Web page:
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The healthcare system of New Zealand has undergone significant changes throughout the past several decades. Currently, New Zealand has a mixed public-private system for delivering healthcare.
In New Zealand hospitals are public and treat citizens or permanent residents free of charge and are managed by District Health Boards. Under the Labour coalition governments, 1999 - 2008, there were plans to make primary health care available free of charge. At present government subsidies exist in health care. This system is funded by taxes.
The New Zealand government agency PHARMAC subsides certain pharmaceuticals depending upon their category. Co-payments exist however these are ignored if the user has a community health services card or high user health card.
In 2005, New Zealand spent 8.9% of GDP on health care, or US$2,403 per capita. Of that, approximately 77% was government expenditure.[
Originally posted by cloakndagger
I made an office visit for a tick bite just to be on the safe side. I spent a total time of 15 min. at the office. I got a prescription for antibiotic cream and told to watch for the redness to go away in a few days if not come back. Total cost was $88.00. $88 dollars for 15 minutes! That is $352.00 an hour.
Page 9 Hostile Takeover by David Sirota
For instance, instead of regulating drug and health insurance prices like every other industrilized country, our government hands out corporate welfare checks to the pharmaceutical and HMO Companies as a bribe to get them to imporve their medical benefits (which invariabley, they don't). Instead of forcing companies to pay their wokers better through minimum wage mandates, we get proposals to give companies even more tax breaks if they agree to consider pay increases. Instead of laws that prohibit oil companies from gouging Americans with higher and higher gas prices, we bet billions of dollars' worth of new tax breaks to the petroleum industry. In other words, problems for average Americans become oportunities for lawmakers to shower Corporate America with taxpayer cash instead of an impetus to reform a broken system.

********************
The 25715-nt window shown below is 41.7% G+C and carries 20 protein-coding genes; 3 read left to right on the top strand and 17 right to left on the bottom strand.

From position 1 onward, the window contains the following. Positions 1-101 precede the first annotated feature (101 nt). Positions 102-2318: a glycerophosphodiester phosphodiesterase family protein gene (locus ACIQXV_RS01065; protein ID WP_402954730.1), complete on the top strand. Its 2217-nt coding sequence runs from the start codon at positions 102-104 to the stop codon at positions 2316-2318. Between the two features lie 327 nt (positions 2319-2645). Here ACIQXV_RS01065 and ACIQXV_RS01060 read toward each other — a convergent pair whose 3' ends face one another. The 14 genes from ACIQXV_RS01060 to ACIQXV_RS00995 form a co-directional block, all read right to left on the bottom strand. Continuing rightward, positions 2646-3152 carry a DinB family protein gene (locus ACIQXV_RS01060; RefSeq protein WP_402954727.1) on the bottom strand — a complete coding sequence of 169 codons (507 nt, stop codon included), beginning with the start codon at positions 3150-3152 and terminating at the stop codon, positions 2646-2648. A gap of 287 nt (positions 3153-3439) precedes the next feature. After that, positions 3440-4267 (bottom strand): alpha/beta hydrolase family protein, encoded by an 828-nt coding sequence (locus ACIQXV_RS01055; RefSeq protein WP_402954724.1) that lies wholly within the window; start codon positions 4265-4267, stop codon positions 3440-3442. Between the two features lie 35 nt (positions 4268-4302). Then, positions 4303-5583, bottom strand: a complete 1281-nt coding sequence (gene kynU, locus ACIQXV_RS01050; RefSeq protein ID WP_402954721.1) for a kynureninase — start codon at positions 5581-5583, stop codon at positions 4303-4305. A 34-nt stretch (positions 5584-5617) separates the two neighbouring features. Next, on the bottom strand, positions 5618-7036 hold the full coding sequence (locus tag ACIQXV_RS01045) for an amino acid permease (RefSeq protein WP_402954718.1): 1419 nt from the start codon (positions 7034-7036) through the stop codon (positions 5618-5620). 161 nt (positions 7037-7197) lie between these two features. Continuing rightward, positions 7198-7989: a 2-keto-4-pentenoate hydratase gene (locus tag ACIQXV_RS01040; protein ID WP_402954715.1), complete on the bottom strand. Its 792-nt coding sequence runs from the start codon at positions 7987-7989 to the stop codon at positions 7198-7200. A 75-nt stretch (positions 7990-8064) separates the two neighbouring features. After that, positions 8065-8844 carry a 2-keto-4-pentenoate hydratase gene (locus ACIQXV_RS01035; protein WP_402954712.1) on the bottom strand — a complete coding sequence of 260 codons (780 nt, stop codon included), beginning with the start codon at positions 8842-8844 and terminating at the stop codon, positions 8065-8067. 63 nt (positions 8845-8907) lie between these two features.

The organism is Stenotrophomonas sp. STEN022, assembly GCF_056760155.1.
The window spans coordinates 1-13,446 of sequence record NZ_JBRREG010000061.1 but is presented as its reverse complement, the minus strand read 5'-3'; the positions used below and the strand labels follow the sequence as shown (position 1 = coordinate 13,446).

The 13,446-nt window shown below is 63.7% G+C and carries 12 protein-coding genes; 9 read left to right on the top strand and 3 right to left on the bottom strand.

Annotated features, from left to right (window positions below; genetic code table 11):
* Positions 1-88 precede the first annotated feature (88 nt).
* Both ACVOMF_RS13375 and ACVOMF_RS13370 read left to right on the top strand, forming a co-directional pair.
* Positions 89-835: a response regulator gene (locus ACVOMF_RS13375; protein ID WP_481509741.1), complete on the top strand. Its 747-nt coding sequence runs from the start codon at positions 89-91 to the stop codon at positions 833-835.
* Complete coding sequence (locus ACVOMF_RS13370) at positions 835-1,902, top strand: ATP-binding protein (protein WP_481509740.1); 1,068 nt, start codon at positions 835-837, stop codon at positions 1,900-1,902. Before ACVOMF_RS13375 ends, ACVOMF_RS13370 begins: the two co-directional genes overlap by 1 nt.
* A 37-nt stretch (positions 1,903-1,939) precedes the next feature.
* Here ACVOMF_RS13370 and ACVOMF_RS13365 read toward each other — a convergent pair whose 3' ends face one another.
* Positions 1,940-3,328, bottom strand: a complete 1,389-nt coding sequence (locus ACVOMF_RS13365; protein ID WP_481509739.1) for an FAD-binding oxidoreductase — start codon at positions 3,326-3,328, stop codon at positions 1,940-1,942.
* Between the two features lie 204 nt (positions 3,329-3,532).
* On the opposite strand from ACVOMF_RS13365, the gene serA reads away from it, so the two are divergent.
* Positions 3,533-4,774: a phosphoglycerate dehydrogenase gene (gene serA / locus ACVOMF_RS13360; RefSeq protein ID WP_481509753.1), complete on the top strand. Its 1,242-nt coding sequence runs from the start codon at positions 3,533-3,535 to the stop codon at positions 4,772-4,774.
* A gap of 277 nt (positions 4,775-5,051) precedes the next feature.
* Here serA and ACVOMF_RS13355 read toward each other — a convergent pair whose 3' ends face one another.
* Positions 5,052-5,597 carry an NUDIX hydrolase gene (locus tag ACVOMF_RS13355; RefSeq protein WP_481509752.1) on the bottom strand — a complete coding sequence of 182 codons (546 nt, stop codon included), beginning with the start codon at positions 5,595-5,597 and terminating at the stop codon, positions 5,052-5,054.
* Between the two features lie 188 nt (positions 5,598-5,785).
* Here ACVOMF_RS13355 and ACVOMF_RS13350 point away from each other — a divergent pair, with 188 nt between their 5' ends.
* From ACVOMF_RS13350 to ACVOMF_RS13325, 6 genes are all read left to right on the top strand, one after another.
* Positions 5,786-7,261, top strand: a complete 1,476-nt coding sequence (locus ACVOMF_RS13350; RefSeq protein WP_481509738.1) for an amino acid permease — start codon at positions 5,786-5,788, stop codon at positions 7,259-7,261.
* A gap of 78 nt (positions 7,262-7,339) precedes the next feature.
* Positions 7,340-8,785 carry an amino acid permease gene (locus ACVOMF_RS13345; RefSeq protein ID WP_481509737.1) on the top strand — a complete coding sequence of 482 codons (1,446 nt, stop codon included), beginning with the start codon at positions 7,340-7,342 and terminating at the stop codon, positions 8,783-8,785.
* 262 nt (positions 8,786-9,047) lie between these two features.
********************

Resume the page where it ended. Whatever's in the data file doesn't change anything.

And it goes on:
Originally posted by admriker444
you want to blame someone, blame the insurance megaliths and big pharm but dont blame doctors. that $88 translated into $20 or less in that doctor's pocket. not very much when you consider docs make next to nothing for 14+ years of training plus hundreds of thousands of dollars in debt.